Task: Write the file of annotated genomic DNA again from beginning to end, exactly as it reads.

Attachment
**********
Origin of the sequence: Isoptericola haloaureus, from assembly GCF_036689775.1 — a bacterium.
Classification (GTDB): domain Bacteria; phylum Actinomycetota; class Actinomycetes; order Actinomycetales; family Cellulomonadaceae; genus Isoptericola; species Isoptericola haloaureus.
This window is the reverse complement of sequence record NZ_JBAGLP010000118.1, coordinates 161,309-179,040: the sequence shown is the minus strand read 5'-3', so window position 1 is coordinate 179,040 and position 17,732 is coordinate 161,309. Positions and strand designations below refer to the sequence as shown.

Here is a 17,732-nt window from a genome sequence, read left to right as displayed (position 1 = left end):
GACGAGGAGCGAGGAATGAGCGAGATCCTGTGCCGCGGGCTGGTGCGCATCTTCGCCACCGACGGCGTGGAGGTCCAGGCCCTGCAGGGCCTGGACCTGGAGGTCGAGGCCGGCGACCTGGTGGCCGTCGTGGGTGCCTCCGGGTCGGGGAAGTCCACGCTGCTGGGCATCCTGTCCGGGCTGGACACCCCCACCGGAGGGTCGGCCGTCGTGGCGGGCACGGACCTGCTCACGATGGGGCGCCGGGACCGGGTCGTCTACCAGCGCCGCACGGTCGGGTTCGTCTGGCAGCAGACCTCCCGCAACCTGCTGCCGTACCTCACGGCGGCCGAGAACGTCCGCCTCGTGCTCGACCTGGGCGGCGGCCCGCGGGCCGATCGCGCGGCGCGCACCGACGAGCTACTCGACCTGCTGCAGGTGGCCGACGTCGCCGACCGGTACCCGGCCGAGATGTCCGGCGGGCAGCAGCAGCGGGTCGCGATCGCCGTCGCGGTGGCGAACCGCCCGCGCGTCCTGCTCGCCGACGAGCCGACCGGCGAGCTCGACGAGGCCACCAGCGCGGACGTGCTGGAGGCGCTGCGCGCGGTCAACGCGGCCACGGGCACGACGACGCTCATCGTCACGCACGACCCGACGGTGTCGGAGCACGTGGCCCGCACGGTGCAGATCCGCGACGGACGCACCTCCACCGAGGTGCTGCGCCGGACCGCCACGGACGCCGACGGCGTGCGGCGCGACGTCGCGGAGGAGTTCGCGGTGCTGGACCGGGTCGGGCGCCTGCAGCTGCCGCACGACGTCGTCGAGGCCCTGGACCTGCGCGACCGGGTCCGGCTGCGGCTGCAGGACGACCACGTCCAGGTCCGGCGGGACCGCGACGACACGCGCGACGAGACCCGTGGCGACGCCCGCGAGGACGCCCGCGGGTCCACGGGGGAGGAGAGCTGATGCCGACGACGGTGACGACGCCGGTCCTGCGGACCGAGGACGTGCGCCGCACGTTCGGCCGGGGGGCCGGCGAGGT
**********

Origin of the sequence: Isoptericola haloaureus, from assembly GCF_036689775.1 — a bacterium.
Classification (GTDB): domain Bacteria; phylum Actinomycetota; class Actinomycetes; order Actinomycetales; family Cellulomonadaceae; genus Isoptericola; species Isoptericola haloaureus.
This window is the reverse complement of sequence record NZ_JBAGLP010000118.1, coordinates 161,309-179,040: the sequence shown is the minus strand read 5'-3', so window position 1 is coordinate 179,040 and position 17,732 is coordinate 161,309. Positions and strand designations below refer to the sequence as shown.

Here is a 17,732-nt window from a genome sequence, read left to right as displayed (position 1 = left end):
GACGAGGAGCGAGGAATGAGCGAGATCCTGTGCCGCGGGCTGGTGCGCATCTTCGCCACCGACGGCGTGGAGGTCCAGGCCCTGCAGGGCCTGGACCTGGAGGTCGAGGCCGGCGACCTGGTGGCCGTCGTGGGTGCCTCCGGGTCGGGGAAGTCCACGCTGCTGGGCATCCTGTCCGGGCTGGACACCCCCACCGGAGGGTCGGCCGTCGTGGCGGGCACGGACCTGCTCACGATGGGGCGCCGGGACCGGGTCGTCTACCAGCGCCGCACGGTCGGGTTCGTCTGGCAGCAGACCTCCCGCAACCTGCTGCCGTACCTCACGGCGGCCGAGAACGTCCGCCTCGTGCTCGACCTGGGCGGCGGCCCGCGGGCCGATCGCGCGGCGCGCACCGACGAGCTACTCGACCTGCTGCAGGTGGCCGACGTCGCCGACCGGTACCCGGCCGAGATGTCCGGCGGGCAGCAGCAGCGGGTCGCGATCGCCGTCGCGGTGGCGAACCGCCCGCGCGTCCTGCTCGCCGACGAGCCGACCGGCGAGCTCGACGAGGCCACCAGCGCGGACGTGCTGGAGGCGCTGCGCGCGGTCAACGCGGCCACGGGCACGACGACGCTCATCGTCACGCACGACCCGACGGTGTCGGAGCACGTGGCCCGCACGGTGCAGATCCGCGACGGACGCACCTCCACCGAGGTGCTGCGCCGGACCGCCACGGACGCCGACGGCGTGCGGCGCGACGTCGCGGAGGAGTTCGCGGTGCTGGACCGGGTCGGGCGCCTGCAGCTGCCGCACGACGTCGTCGAGGCCCTGGACCTGCGCGACCGGGTCCGGCTGCGGCTGCAGGACGACCACGTCCAGGTCCGGCGGGACCGCGACGACACGCGCGACGAGACCCGTGGCGACGCCCGCGAGGACGCCCGCGGGTCCACGGGGGAGGAGAGCTGATGCCGACGACGGTGACGACGCCGGTCCTGCGGACCGAGGACGTGCGCCGCACGTTCGGCCGGGGGGCCGGCGAGGT